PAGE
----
Is The Past Making It Impossible To Focus On What’s In Front Of You?
Are you processing a distressing or frightening experience? Do intrusive thoughts and uncomfortable memories keep you from feeling that life is ever normal? Have your productivity, relationships, or sense of self-esteem been impacted by an inability to stay present?
You may often feel anxious, hypervigilant, or on-edge. Perhaps it feels as though you’re never safe in your surroundings or from the memories that seem to haunt you. You may even experience flashbacks or nightmares that paralyze you into a constant state of fear.
It could be that your relationships have suffered as a result of your adverse experiences. For instance, if you are grappling with the effects of child abuse, neglect, or a distressing incident from your past, you likely find it hard to trust or relate to others. And despite a desperate desire to feel safe and secure in your relationships, you may believe that there is no other option than to put up barriers.
When struggling with unresolved trauma, it can be hard to focus or stay present. You may have troubling thoughts or bodily sensations that frequently surface. Or perhaps you can’t shake feelings of shame, guilt, or self-doubt. If this is the case, it probably feels like a single incident or series of incidents from your past have taken over your life entirely.
All you want is to return to the person you were before trauma took over. But it’s important to remember that, while you can’t turn back time and change the circumstances of what happened, therapy can help you to accept, understand, and heal from trauma.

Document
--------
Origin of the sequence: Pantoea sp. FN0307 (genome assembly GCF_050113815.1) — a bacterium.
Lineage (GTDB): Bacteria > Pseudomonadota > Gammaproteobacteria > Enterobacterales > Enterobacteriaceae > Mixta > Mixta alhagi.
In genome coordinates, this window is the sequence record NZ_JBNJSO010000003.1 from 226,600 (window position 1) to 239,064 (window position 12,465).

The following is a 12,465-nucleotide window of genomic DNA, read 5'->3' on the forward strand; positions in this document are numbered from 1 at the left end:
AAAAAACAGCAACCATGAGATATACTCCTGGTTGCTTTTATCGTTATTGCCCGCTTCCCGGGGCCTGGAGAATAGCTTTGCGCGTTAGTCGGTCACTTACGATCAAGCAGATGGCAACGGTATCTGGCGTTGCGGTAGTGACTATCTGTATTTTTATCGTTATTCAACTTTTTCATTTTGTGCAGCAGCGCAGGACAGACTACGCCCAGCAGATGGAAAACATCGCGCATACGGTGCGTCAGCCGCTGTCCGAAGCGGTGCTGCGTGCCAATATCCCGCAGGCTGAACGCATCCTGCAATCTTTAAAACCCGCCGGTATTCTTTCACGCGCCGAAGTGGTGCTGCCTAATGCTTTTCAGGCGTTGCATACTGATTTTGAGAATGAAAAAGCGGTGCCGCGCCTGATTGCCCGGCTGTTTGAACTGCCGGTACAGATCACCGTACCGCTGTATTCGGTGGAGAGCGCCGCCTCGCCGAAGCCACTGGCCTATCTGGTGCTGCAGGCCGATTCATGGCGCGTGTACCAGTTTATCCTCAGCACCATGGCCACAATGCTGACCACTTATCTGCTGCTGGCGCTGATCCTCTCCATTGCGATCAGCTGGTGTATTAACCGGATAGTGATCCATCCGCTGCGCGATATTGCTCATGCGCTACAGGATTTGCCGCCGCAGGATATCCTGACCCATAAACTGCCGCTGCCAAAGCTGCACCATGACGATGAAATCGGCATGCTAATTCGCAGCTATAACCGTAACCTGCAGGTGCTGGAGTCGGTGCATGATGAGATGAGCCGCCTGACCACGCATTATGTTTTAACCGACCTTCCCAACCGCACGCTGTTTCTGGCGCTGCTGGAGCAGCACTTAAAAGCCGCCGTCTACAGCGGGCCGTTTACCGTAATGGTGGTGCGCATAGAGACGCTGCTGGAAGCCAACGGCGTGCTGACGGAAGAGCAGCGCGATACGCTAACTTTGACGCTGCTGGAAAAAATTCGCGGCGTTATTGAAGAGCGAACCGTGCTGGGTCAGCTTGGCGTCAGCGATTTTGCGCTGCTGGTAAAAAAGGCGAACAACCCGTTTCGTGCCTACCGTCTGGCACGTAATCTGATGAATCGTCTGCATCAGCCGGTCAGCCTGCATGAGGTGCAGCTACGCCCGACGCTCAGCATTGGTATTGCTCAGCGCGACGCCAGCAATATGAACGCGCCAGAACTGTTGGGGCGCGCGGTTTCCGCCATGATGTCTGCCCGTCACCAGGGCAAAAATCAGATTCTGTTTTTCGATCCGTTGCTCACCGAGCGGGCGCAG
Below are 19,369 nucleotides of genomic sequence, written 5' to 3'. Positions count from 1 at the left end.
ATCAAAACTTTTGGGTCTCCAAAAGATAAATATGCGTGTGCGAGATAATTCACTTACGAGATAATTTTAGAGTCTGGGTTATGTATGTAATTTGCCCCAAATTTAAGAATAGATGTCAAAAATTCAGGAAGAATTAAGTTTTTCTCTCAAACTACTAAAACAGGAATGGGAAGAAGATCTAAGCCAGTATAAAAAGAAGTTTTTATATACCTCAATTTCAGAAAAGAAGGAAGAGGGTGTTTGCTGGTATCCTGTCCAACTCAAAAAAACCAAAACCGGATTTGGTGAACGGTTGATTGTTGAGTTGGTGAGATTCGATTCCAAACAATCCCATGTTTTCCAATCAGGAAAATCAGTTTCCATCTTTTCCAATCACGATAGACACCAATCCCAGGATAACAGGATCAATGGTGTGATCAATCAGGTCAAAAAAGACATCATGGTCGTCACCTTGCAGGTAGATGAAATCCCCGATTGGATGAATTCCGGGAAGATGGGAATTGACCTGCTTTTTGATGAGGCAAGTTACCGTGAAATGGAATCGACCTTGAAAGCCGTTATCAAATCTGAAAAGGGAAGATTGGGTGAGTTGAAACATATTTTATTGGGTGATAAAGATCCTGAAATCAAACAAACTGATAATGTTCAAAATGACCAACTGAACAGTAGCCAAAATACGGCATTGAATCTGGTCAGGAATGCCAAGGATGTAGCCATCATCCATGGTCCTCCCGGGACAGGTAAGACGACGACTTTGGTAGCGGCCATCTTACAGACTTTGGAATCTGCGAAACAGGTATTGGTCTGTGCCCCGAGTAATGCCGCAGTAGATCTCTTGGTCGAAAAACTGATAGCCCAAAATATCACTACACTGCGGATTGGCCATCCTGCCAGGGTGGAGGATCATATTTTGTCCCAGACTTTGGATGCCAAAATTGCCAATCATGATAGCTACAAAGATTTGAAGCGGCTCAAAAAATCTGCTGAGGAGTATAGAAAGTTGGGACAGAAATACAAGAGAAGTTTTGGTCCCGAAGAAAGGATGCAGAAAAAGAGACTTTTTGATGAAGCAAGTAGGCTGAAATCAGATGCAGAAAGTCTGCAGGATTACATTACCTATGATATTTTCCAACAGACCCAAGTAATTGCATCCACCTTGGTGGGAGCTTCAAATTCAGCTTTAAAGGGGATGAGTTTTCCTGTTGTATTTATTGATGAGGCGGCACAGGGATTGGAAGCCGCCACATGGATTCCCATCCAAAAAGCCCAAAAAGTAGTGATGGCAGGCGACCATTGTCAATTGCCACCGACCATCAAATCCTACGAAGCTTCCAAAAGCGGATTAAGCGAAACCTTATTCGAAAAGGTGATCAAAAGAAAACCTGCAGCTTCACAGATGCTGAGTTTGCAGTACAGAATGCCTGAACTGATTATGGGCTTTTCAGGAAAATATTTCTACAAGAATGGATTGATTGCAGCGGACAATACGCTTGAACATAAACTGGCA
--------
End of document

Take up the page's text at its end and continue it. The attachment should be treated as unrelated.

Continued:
There Are Many Forms Of Common Traumas
Though humans have endured violent, dangerous, and distressing experiences for centuries, we are only now beginning to understand the far-reaching implications of trauma. It’s estimated that 70 percent of adults in the U.S. have experienced some form of trauma during their lifetime. And according to the US Department of Veterans Affairs, 8 million people in the general population struggle with symptoms of Post-Traumatic Stress Disorder (PTSD) in any given year.
Because trauma is defined as an emotional response to a distressing event, any number of experiences can qualify as traumatic. The first thing that may come to mind is an instance of abuse or assault, which is incredibly common in the U.S. Take, for instance, the fact that 1 out of every 6 women in our country has been a victim of a completed or attempted sexual assault or that over 80 percent of American women have experienced sexual harassment. 
Beyond sexual and domestic assault, of course, exists rampant instances of child abuse and neglect (which includes emotional, verbal, physical, sexual, and psychological abuse), community violence, disasters, attacks, medical traumas, and traumatic grief. Not to mention, there are compound and systemic forms of trauma that, while not a singular event, nevertheless, have adverse effects on the individuals who experience them.
Unfortunately, we live in a fiercely independent culture that praises people for working their way through obstacles on their own. Moreover, we can often deceive ourselves into thinking that others have it worse than we do, keeping us from voicing our feelings and experiences.
And while the idea of talking about our pain sounds uncomfortable and scary, it’s precisely those uncomfortable feelings and fears that will continue to ruminate until we work through our experiences.
However, at Rhapsody Behavioral Healthcare, we will give you an opportunity to unpack your trauma with an empathetic therapist who can facilitate your healing.
Therapy Takes The Control Away From Trauma And Gives It Back To You
When trauma enacts so much control over the day-to-day aspects of life, it’s important to regain a sense of agency and empowerment. Our therapeutic approach is both patient-focused and trauma-informed so that you can take control of the narrative and define treatment goals for yourself.